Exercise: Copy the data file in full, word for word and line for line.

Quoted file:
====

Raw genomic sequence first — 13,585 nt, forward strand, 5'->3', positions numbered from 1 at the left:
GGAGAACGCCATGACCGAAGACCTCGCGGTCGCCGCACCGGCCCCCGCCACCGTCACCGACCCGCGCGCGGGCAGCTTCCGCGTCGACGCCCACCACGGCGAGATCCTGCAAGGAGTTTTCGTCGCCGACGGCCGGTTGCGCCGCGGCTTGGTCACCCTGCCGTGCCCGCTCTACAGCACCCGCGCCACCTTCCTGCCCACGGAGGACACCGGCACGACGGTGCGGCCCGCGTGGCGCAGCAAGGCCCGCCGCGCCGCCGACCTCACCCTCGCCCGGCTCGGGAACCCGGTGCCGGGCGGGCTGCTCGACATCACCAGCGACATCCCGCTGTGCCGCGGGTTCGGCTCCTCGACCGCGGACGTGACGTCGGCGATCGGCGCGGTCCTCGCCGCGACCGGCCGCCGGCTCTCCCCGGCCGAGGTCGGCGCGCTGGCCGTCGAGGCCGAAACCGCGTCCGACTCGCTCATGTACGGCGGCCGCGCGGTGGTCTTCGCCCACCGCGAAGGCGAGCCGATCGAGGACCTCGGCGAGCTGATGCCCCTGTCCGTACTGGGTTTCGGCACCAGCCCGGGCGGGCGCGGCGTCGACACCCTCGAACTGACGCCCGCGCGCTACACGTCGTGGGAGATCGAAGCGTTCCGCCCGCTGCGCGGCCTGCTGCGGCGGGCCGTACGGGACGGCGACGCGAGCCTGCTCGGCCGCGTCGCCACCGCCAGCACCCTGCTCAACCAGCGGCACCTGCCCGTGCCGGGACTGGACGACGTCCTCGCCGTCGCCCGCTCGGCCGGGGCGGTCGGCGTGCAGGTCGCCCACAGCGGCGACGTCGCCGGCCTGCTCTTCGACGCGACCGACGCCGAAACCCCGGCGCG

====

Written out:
Raw genomic sequence first — 13,585 nt, forward strand, 5'->3', positions numbered from 1 at the left:
GGAGAACGCCATGACCGAAGACCTCGCGGTCGCCGCACCGGCCCCCGCCACCGTCACCGACCCGCGCGCGGGCAGCTTCCGCGTCGACGCCCACCACGGCGAGATCCTGCAAGGAGTTTTCGTCGCCGACGGCCGGTTGCGCCGCGGCTTGGTCACCCTGCCGTGCCCGCTCTACAGCACCCGCGCCACCTTCCTGCCCACGGAGGACACCGGCACGACGGTGCGGCCCGCGTGGCGCAGCAAGGCCCGCCGCGCCGCCGACCTCACCCTCGCCCGGCTCGGGAACCCGGTGCCGGGCGGGCTGCTCGACATCACCAGCGACATCCCGCTGTGCCGCGGGTTCGGCTCCTCGACCGCGGACGTGACGTCGGCGATCGGCGCGGTCCTCGCCGCGACCGGCCGCCGGCTCTCCCCGGCCGAGGTCGGCGCGCTGGCCGTCGAGGCCGAAACCGCGTCCGACTCGCTCATGTACGGCGGCCGCGCGGTGGTCTTCGCCCACCGCGAAGGCGAGCCGATCGAGGACCTCGGCGAGCTGATGCCCCTGTCCGTACTGGGTTTCGGCACCAGCCCGGGCGGGCGCGGCGTCGACACCCTCGAACTGACGCCCGCGCGCTACACGTCGTGGGAGATCGAAGCGTTCCGCCCGCTGCGCGGCCTGCTGCGGCGGGCCGTACGGGACGGCGACGCGAGCCTGCTCGGCCGCGTCGCCACCGCCAGCACCCTGCTCAACCAGCGGCACCTGCCCGTGCCGGGACTGGACGACGTCCTCGCCGTCGCCCGCTCGGCCGGGGCGGTCGGCGTGCAGGTCGCCCACAGCGGCGACGTCGCCGGCCTGCTCTTCGACGCGACCGACGCCGAAACCCCGGCGCG